When I started this project, I understood FPGAs benefits enabled developers to integrate a wide variety of functions into a single circuit then modify these functions down the line—making them reconfigurable and future-proof. But this flexibility led me to wonder: How should I handle interfaces with external components, wiring to interfaces, and the like? With the average design cycle for FPGA being two to three years, and considering the life span of current communications technologies like USB 3.0 to USB Type-C, I was boggled at how an FPGA could really be a benefit.
As I do with most MCU projects, I planned to start with example code and then build my own project out from a variety of examples. But with each example, I found I was less and less familiar and ended up more and more confused. The code was organized into object definitions and function calls, which were recognizable to this MCU guy, but some definitions went into timed higher-order functions and others were just there. The functions, as always, handled performing a task; however, some functions were dependent on others and some were not. The ones that were not called directly were still pivotal to code functionality, as I discovered by attempting to comment them out.
I was befuddled.
By doing “Intel FPGA Setup Cyclone V” searches, I decided to look at examples and “Setup & Go” trainings available on YouTube. As I looked through these trainings, I began to see a common theme (see Figure 1):
With these observations, I went back to reviewing more sample designs and code, and I began to see where the Intel Cyclone V and the HPS FPGA architecture really came to prominence. Figure 1 shows the HDMI command set, which includes a bunch of uncalled portions of code. The code’s uncalled portions do not run in sequence but, rather, in parallel. They function much like callbacks activated by data from a higher-level controller in the HPS calling them. The compiler then adds the capability of passing information over to the MCU, and vice versa. All that’s needed to go between the controller and the MCU is coordinating definitions and a timing schedule.
Figure 1: The HDMI command set, which includes a bunch of uncalled portions of code.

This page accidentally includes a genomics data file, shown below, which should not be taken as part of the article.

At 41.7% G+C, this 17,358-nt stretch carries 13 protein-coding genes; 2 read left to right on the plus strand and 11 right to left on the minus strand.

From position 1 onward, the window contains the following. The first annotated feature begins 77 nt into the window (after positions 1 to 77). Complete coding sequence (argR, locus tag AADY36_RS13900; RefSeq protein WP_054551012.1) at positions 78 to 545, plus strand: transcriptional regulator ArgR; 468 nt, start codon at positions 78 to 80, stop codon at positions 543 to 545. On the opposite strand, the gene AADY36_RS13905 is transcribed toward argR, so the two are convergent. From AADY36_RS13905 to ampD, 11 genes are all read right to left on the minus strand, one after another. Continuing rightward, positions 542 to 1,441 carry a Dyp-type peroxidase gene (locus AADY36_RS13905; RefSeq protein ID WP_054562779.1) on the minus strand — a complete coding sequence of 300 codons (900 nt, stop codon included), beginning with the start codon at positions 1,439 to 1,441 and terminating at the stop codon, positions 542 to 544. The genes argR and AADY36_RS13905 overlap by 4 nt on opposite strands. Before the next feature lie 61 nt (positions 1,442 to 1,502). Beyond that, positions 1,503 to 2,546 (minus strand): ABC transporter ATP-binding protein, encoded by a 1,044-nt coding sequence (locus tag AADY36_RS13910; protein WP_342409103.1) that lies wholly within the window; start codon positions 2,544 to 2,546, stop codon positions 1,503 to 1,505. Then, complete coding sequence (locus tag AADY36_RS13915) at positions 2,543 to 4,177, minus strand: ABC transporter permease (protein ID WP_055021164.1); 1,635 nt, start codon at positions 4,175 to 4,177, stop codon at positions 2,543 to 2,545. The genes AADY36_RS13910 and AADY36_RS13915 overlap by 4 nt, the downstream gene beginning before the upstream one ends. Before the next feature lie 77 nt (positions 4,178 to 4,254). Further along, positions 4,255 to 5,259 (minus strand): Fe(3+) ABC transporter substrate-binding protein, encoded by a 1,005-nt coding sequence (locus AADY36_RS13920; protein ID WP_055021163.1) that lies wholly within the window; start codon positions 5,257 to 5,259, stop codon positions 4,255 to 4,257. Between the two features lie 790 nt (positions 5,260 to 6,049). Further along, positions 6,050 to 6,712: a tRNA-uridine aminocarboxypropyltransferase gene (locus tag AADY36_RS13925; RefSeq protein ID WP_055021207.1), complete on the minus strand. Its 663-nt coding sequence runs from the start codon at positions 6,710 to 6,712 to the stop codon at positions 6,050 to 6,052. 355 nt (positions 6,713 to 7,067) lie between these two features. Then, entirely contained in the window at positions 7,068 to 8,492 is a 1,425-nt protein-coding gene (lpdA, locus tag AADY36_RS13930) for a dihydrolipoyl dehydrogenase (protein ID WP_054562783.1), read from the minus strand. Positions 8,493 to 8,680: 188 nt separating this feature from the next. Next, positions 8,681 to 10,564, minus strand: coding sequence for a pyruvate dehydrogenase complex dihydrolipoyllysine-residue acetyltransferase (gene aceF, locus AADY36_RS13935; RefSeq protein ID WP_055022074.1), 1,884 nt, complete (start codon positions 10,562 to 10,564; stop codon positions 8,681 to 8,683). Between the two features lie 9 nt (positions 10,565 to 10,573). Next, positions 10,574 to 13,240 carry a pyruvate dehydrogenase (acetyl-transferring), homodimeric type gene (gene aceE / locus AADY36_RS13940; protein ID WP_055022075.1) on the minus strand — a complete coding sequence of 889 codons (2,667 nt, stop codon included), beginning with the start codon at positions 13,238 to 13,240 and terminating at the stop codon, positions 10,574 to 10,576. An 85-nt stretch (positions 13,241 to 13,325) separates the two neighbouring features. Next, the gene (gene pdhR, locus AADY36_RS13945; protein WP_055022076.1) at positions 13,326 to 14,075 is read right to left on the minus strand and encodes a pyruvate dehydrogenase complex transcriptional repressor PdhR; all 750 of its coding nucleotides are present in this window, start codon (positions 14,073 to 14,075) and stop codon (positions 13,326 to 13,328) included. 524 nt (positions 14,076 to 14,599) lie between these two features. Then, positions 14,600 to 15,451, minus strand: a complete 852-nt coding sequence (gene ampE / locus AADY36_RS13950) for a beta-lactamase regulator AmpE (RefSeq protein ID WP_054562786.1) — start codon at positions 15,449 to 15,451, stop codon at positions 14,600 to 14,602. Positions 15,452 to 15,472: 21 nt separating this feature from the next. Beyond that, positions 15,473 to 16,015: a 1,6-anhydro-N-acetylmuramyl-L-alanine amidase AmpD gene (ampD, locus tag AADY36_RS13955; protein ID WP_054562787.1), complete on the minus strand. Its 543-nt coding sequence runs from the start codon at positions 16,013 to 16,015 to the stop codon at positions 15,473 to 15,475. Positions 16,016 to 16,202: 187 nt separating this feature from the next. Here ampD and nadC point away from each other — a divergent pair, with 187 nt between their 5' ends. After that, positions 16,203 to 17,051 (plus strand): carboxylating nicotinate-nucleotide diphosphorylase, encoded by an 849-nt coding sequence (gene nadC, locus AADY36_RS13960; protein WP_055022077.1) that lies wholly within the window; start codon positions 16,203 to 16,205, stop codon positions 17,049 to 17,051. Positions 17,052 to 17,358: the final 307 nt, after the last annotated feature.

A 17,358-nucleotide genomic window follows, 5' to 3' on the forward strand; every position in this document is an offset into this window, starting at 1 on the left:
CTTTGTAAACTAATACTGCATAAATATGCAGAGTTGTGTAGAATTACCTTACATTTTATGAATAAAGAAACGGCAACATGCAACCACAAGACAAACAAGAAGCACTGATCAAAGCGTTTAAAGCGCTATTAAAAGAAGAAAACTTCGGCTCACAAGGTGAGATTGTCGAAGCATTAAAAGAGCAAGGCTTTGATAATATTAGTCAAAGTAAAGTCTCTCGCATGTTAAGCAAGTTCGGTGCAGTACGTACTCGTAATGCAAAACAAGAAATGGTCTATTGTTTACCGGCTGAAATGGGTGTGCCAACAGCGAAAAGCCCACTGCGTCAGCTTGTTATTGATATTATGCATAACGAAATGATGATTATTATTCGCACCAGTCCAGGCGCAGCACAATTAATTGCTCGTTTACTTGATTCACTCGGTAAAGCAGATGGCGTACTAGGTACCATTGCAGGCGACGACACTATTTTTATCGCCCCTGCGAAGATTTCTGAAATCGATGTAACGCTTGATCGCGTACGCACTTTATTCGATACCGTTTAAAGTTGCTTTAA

I began to see the program flow was this:
This was a perfect example of using the strengths of both the HPS and the FPGA. The FPGA handled a lot of repetitive math and protocols, while the Linux and MCU portion handled the dynamic elements of the program. This really began to open my eyes to where an FPGA excels.
As I dug into similar MCU-only designs, I discovered the other advantages of an FPGA: It requires far fewer components, and it allows for a much less expensive and capable MCU to achieve very impressive results. For example, an MCU-only design would need a higher A52, or the like, to begin tackling image processing. A GPU would also be necessary to tackle graphics acceleration during processing and more RAM to achieve the entire design. Still, the end-result is a locked, limited upgradable module after the design is complete. With FPGA, the components reside in the same chip, so the production-level PCB design is simpler because it requires fewer component-to-component interfaces. The resulting module is still upgrade and flash capable.
The lightbulb going on over my head could probably be seen for miles around.
The benefits to using FPGA are more than just the ability to integrate a wide variety of functions into a single circuit, minimize interfaces, and modify functions down the line. The FPGA changed the way I think about adding external components to do a task to one that’s more efficient. Rather than thinking, “Perform step one, then two, then three,” I now think in terms of tasks: “Do A, B, C, and when B is done, do D.” Ahhh! The reasons for taking the time to go from MCU to FPGA development are now becoming more and more clear.
Stay tuned for Part 4 in this four-part series!
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